• significant figure: a prescribed decimal place that
determines the amount of rounding off to be done based
on the precision of the measurement
Introduction to Science
Section 3
Using Significant Figures, continued
• Precision differs from accuracy.
• accuracy: a description of how close a measurement is
to the true value of the quantity measured
Introduction to Science
Section 3
Accuracy and Precision, Part 1
Introduction to Science
Section 3
Accuracy and Precision, Part 2
Introduction to Science
Section 3
Visual Concept: Accuracy and Precision
Introduction to Science
Section 3
Visual Concept: Significant Figures
Introduction to Science
Section 3
Using Significant Figures, continued
• Round your answers to the correct significant
figures.
• When you use measurements in calculations, the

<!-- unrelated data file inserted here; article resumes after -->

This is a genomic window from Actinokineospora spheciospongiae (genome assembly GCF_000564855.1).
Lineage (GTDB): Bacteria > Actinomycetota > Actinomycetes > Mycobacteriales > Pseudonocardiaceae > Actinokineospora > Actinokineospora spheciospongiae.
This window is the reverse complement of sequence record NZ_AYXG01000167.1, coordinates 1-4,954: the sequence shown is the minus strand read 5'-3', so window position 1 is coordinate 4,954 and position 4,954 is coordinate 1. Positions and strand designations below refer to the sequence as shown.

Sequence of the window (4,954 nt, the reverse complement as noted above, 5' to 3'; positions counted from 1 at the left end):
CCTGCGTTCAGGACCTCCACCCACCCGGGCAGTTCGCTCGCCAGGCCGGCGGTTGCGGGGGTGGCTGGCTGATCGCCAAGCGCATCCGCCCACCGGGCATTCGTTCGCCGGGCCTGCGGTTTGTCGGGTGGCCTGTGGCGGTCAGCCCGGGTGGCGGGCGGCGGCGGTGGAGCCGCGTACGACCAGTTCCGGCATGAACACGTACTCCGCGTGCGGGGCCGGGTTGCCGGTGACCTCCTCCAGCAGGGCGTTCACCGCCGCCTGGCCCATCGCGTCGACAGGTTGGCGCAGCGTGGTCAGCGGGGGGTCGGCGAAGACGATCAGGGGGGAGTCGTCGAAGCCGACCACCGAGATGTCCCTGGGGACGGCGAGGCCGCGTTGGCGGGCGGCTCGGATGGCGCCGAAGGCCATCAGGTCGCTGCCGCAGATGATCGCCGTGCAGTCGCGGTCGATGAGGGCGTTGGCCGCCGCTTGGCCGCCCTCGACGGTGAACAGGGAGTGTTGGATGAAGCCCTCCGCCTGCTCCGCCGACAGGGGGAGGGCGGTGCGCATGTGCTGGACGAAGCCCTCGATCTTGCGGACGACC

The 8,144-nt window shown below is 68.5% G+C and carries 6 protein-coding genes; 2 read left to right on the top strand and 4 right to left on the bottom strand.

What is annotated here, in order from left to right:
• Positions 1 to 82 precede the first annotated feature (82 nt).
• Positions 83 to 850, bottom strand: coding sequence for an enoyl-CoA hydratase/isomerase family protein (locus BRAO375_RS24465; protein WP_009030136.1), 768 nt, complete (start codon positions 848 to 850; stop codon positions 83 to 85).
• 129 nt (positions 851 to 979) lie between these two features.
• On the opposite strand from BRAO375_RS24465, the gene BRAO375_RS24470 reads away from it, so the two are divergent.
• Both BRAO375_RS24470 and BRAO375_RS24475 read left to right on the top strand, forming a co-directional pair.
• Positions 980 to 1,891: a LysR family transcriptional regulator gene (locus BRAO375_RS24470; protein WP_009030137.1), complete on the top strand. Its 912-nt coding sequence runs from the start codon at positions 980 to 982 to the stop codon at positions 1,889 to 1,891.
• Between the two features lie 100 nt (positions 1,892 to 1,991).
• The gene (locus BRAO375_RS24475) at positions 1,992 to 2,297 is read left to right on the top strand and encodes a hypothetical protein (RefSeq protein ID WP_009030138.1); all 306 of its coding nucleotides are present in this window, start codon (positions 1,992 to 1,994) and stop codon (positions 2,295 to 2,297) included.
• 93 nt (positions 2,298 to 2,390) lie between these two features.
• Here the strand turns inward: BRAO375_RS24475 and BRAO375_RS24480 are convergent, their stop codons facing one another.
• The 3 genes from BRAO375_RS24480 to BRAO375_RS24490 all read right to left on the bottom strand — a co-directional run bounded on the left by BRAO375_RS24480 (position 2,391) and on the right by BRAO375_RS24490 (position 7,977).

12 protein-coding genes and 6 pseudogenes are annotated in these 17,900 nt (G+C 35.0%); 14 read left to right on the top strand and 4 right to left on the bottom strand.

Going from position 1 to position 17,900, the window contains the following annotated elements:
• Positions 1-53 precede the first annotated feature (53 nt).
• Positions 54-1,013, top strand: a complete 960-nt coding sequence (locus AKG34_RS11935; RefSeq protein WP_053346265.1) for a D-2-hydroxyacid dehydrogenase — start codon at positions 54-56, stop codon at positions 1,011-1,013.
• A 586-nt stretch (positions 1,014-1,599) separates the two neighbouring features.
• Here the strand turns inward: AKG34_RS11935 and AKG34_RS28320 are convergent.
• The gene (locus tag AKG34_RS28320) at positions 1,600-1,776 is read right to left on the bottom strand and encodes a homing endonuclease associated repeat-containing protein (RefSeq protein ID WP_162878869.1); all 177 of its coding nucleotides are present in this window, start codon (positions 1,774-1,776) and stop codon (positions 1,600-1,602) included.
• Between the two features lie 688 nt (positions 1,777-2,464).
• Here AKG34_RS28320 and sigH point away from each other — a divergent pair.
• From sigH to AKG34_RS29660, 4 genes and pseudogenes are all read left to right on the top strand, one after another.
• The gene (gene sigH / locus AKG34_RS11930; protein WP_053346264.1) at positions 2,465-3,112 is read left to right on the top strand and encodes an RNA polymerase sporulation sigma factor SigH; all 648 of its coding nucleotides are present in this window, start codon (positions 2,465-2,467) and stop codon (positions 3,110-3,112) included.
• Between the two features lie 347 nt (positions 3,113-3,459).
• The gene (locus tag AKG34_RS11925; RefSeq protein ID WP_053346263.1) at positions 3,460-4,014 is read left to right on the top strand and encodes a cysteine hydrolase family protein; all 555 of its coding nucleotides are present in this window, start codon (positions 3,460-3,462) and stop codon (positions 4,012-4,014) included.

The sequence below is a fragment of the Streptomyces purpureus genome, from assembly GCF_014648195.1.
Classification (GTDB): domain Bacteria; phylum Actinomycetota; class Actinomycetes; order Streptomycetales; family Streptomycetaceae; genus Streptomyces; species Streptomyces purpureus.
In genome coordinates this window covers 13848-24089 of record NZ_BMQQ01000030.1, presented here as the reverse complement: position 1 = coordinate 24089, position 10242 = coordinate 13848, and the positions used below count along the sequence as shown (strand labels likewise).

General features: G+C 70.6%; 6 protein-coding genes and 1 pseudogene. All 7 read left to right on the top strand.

answer is only as precise as the least precise
measurement used in the calculation.
• The measurement with the fewest significant figures
determines the number of significant figures that can
be used in the answer.
Introduction to Science
Section 3
Math Skills
Significant Figures
Calculate the volume of a room that is 3.125 m high,
4.25 m wide, and 5.75 m long. Write the answer with the
correct number of significant figures.
1. List the given and unknown values.
Given:
length, l = 5.75 m
width, w = 4.25 m
height, h = 3.125 m
Unknown: volume, V = ? m3
Introduction to Science
Section 3
Math Skills, continued
2. Write the equation for volume.
V=lwh
3. Insert the known values into the equation, and solve.
V = 5.75 m  4.25 m  3.125 m
V = 76.3671875 m3
The answer should have three significant figures,
because the value with the smallest number of
significant figures has three significant figures.
V = 76.4 m3